If you've been following me online for any amount of time — like literally a single day — then you know I love cool astronomical pictures.
If you've been following me for a bit longer, then you may also be aware I delight in examples of pareidolia, random or semi-random patterns that our brains interpret as something else, like faces in clouds.
This happens in astronomy a lot, since we have gas clouds, galaxies, and more, scattered around or shaped by cosmic forces such that we see them as more familiar things. That's how we can have the Horsehead Nebula, the Witch Head Nebula, the Coat Hanger Cluster, and more.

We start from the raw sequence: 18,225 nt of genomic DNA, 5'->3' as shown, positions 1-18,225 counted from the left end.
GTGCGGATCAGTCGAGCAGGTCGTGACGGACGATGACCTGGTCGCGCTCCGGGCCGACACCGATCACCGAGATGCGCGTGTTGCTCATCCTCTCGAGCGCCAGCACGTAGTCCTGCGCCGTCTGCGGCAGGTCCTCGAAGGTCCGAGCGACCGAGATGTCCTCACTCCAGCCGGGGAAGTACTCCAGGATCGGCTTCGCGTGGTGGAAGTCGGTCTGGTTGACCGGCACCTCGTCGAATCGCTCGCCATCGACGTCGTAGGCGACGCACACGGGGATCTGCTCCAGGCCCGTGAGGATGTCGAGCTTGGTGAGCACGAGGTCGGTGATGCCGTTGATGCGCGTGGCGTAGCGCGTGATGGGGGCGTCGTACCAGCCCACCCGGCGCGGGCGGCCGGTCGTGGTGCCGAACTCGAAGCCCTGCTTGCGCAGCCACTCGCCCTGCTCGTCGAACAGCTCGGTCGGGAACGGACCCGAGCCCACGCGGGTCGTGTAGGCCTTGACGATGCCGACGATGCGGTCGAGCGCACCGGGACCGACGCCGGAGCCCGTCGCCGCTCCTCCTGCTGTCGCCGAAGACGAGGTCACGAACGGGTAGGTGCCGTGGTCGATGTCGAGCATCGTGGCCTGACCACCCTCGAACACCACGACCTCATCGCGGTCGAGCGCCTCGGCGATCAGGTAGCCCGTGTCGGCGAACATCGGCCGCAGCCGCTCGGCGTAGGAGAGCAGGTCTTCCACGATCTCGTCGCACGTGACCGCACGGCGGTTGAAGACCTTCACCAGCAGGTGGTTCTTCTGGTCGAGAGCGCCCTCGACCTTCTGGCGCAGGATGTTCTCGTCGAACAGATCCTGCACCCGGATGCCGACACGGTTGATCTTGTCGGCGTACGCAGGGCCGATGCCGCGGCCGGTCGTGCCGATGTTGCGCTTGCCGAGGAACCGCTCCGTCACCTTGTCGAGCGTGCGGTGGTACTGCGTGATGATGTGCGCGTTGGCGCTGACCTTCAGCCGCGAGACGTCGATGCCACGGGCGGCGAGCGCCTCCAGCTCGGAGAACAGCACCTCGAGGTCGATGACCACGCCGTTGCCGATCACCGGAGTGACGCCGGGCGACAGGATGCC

So how is, over my entire life under these two influences, have I never heard of NGC 2169?
What's that, you ask? Well, it's a small cluster of stars over 3,000 light years away in the constellation of Orion. Normally that wouldn't be worth commenting on, except for its shape… and here's a hint: it's nicknamed the 37 Cluster.
NGC 2169, a small cluster of stars about 3,000 light years away... that's coincidentally shaped like the number 37. Credit: ScottRak on Wikimedia Commons
WHAT THE WHAT. LOOK AT IT. LOOK. ...